Thinking about food, that is. The San Francisco Chronicle has been running a whole series called The Faces of Organic — there’s this profile of Jim Cochran, who started Swanton Berry Farm and grows organic strawberries (regular strawberries use approximately one ton of pesticide per acre). There’s a good piece on Earthbound Farms, about which I have such mixed feelings. It’s definitely organic, but also industrial, which I find troubling — the article does a good job parsing the issues. There’s a nice piece on Clover Stornetta — organic milk from non-industrial co-ops is one of my pet issues — Horizon is famous for essentially running standard industrial dairies that differ only in the use of organic feed and lack of antibiotics. Think about it, especially for cream and half-and-half — all the toxins tend to be fat-borne, so this is one of those places where organic would seem to make sense. The series also contained an article on saving money while buying organic, and one on whether organic is actually better for you. There was a nice piece on Sunday called How Michael Pollan Ruined My Life and one today (behind the Times Select firewall, I’m afraid) by Pollan himself indtroducing the series he’s going to be writing for them about industrial versus organic versus local food issues. It made me miss the Union Square Greenmarket, which not only allowe me not to starve to death when I lived on an editorial assistants salary in NYC twenty years ago, but kept me from dropping entirely into despair. Once a week I’d go over and visit the farmers, people who were still connected to something. Saved my life.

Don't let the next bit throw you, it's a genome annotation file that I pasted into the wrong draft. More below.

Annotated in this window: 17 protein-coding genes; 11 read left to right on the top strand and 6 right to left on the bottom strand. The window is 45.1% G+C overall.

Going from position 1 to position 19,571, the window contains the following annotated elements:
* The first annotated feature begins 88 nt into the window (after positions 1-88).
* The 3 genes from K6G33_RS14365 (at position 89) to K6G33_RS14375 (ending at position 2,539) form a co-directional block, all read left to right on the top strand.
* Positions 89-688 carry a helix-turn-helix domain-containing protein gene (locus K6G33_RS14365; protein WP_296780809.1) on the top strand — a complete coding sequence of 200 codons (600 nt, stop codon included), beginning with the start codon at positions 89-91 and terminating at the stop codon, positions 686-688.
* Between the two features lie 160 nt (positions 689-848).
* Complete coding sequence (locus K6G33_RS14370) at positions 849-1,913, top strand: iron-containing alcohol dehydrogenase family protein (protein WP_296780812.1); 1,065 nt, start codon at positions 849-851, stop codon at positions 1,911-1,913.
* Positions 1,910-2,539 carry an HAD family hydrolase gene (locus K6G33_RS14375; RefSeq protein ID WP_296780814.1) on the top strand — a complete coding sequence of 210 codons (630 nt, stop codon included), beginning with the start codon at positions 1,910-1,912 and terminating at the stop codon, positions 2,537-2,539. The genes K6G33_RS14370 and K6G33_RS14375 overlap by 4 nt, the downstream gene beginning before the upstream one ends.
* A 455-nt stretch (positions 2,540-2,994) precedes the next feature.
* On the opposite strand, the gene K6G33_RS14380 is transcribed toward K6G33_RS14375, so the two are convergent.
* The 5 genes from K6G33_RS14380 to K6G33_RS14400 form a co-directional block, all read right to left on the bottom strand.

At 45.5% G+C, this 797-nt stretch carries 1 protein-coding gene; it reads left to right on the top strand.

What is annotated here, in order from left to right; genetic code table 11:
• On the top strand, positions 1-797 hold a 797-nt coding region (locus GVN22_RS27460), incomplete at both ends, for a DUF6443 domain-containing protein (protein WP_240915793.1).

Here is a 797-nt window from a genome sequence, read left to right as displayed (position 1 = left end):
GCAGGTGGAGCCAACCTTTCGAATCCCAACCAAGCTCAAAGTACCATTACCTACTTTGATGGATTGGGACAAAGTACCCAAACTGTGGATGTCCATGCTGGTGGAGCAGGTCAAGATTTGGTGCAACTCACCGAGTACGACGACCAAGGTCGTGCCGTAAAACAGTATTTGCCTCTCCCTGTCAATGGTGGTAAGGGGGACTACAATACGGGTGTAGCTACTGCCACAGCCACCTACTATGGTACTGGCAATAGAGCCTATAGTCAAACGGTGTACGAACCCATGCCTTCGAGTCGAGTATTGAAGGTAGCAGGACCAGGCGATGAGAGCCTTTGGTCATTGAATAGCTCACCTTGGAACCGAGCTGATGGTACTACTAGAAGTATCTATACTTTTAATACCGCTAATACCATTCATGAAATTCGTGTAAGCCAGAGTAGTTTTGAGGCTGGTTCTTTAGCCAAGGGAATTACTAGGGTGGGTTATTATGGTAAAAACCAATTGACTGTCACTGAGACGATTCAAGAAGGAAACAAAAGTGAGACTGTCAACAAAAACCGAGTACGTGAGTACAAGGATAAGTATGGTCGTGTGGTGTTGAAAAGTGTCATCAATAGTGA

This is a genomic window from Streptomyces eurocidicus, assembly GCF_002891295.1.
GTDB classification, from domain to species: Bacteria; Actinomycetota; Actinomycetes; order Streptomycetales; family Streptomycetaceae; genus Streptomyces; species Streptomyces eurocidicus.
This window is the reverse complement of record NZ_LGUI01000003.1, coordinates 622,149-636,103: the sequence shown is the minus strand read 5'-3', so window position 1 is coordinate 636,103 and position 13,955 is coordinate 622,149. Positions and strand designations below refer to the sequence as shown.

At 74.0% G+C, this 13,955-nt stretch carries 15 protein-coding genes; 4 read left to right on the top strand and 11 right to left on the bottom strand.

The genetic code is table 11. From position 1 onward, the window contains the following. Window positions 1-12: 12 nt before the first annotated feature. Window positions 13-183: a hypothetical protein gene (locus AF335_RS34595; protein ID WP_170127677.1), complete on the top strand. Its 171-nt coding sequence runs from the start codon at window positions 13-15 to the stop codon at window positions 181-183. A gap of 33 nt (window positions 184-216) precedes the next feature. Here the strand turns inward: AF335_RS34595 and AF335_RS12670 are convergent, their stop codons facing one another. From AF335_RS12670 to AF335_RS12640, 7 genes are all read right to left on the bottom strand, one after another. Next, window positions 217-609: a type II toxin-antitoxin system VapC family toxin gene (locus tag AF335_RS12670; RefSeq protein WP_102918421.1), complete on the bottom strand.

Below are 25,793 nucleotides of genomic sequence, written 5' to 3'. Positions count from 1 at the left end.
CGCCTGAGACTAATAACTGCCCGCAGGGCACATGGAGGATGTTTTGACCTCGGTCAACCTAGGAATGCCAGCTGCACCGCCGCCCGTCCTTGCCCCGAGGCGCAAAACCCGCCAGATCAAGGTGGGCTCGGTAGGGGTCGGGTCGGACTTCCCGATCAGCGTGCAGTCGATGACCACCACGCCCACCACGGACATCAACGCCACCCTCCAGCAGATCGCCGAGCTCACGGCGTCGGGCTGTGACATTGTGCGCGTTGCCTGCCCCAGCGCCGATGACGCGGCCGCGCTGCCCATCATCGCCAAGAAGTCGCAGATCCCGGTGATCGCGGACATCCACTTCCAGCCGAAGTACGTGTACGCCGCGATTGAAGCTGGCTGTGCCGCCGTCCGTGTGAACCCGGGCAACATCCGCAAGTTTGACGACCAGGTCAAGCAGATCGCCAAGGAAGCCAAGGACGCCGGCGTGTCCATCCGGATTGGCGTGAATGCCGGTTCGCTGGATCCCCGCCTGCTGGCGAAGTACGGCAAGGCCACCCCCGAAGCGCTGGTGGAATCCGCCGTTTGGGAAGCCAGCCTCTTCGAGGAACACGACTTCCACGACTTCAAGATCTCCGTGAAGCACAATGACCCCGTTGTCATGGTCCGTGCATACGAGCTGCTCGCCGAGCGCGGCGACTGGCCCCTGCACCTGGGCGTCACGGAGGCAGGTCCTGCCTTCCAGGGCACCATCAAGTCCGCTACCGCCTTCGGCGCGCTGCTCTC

Not the only